A Victorian coroner has taken the unusual step of releasing an edited portion of a note depicting the last words of a man who killed his three children two years ago before turning the gun on himself.
Rajesh Osborne, 36, shot each of his children Asia, 12, Jairus, 9, and Grace, 7, in the head with an unregistered sawn-off rifle at their home in Johnston Court, Roxburgh Park on April 10, 2010.
He then fatally shot himself in the head.
The "scene of carnage", as Coroner Judge Jennifer Coate today described it, was discovered by Mr Osborne's mother, his partner and her young child.
Asia was described by her teachers as "very bright", Jairus was said to have "great enthusiasm for life", and Grace as a "bright, friendly and polite child who was full of life".
Judge Coate stated it was evident that the deaths were not accidental, based, among other things, on the fact that Mr Osborne armed himself with sufficient ammunition to fire four lethal rounds.
He left a note in his pocket in which he made reference to his children in what Ms Coate said appeared to be his last words, which was full of vitriol and anger towards a former partner.
The note said: "Please let his find my (former partner) ... You twisted your story to take revenge on me. You know how wrong your motives are. To get things go in your favour I can't believe you will go so low," the note read.
"How many times you have dug a hole for me and my kids, only this time you have dug it so deep that I cannot come out of it. Don't ever do this to anyone. You will live to see another daylight with your twisted mind ..."
Judge Coate said that while the horror of what happened was "mercifully rare, the sentiment expressed by Mr Osborne was not.
"This note bears the hallmarks of the family violence perpetrator who fails or refuses or is unable to take responsibility for his actions and indeed blames his horrendous final acts of violence against his children and himself on someone else for causing or provoking his actions."
At the time of the fatal events, Mr Osborne was facing criminal charges in addition to being investigated over an alleged sexual assault against a former partner, who can only be identified as AB.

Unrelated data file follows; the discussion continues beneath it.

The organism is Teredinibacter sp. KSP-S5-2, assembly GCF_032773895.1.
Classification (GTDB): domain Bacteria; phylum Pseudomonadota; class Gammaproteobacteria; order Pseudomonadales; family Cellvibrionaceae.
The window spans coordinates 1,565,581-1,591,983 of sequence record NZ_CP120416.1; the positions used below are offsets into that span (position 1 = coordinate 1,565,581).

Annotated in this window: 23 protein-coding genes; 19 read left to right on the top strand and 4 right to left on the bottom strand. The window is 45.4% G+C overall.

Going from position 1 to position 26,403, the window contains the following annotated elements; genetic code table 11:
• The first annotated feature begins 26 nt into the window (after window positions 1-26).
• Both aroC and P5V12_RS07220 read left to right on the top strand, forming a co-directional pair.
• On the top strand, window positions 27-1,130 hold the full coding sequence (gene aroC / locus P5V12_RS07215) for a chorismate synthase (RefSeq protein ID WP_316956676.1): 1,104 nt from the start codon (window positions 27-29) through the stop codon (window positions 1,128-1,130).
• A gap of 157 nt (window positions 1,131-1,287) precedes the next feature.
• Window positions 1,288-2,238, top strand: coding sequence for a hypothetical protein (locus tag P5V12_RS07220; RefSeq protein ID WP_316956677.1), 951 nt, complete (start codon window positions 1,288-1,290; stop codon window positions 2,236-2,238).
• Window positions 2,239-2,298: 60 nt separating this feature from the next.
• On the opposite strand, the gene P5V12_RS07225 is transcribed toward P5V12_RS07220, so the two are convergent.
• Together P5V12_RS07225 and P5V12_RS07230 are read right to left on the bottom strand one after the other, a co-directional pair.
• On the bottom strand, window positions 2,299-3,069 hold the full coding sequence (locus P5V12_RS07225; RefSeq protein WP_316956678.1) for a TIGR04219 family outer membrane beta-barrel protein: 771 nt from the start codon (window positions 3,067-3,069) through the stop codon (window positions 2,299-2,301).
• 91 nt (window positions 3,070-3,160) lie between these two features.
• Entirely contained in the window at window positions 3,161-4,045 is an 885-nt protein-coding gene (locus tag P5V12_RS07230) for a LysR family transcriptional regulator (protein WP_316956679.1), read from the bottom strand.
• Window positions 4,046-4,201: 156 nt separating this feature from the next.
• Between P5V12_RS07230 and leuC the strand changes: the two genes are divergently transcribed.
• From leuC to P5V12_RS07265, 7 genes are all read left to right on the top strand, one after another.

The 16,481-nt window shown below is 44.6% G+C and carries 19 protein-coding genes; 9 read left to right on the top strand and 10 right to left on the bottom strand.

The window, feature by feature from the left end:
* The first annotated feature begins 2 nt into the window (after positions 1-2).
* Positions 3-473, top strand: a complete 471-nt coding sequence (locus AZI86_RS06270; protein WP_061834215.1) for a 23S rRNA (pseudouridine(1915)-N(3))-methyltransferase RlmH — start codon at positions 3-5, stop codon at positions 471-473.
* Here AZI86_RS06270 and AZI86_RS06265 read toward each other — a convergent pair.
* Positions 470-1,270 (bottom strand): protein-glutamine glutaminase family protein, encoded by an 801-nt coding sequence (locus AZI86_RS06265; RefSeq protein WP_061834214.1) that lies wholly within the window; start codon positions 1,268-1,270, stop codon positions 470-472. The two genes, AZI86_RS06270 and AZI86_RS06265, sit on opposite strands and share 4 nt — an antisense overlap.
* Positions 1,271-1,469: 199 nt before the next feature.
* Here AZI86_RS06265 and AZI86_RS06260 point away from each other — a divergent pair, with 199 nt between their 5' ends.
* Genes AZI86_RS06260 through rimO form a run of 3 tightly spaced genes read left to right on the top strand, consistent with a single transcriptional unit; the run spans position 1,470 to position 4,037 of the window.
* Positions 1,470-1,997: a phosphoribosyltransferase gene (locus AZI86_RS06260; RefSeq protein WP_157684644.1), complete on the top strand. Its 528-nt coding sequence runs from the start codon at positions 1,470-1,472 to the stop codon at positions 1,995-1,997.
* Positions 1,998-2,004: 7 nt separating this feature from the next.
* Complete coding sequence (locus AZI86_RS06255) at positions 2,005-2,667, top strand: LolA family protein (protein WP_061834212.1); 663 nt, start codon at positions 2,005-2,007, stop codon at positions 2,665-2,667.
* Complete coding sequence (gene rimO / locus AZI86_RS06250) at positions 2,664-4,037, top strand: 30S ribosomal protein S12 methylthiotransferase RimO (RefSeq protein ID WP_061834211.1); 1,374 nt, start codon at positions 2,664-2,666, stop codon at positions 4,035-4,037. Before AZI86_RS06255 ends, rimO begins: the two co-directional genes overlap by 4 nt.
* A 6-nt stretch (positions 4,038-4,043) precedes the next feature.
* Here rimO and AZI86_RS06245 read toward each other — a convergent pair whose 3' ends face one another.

AB had earlier reported concerns to Crime Stoppers regarding comments Mr Osborne had made about obtaining a firearm, and about his propensity to carry a knife.
The court heard the anonymous call was made a month before the deaths.
An intervention order had been taken out by police after AB reported allegations that he had sexually assaulted her after he followed her home on March 28.
Despite the order, Mr Osborne repeatedly contacted her, and was charged with four counts of breaching the intervention order and was due to appear at court to answer to the charges in July 2010.
In addition to the Crime Stoppers call, Judge Coate said AB had also provided additional written information to police on April 6 about her concerns about Mr Osborne having access to guns, but such information was on a separate database that was not routinely checked by the police investigating her other complaints.
"Whilst it is acknowledged that the information given by (AB) on both occasions was equivocal as to whether Mr Orborne in fact had a gun, the facts are that tragically, (AB) was right in her suspicions," Judge Coate said.
Had police asked her about any concerns she had about firearms, the evidence suggested AB would have alerted police to her concerns, the coroner added.
Judge Coate said evidence obtained during the investigation from neighbours, relatives or the children's school did not identify "any obvious alerts concerning the welfare of the children".
But Mr Osborne's partner at the time of his death recalled that he seemed very sad the night before the fatal events, had told her he wanted to spend his last night with her and cried a lot the following morning. But she stated that while he seemed depressed and often talked about killing himself, she did not think he would do it.
Judge Coate stated the relationship between suicide and family violence was an area of growing inquiry and research.
"Family violence death reviews operating within international jurisdictions have described perpetrators threatening or attempting suicide as a potential predictor for fatal outcomes," she said.
"Clearly, as evidenced by the tragic and unnecessary deaths of these children, there is a need for further analysis in this area, in order to improve understandings as to the complex interaction between family violence and suicide."
In handing down her findings, Judge Coate recommended that police review the availability and accessibility of all relevant investigative databases to ensure investigating officers had "all relevant information".
She also recommended police receiving family violence and sexual assault complaints make specific inquiries about the alleged perpetrators having access to, or being in possession of, firearms and other weapons.
For help or information visit beyondblue.org.au, call Suicide Helpline Victoria on 1300 651 251, or Lifeline on 131 114.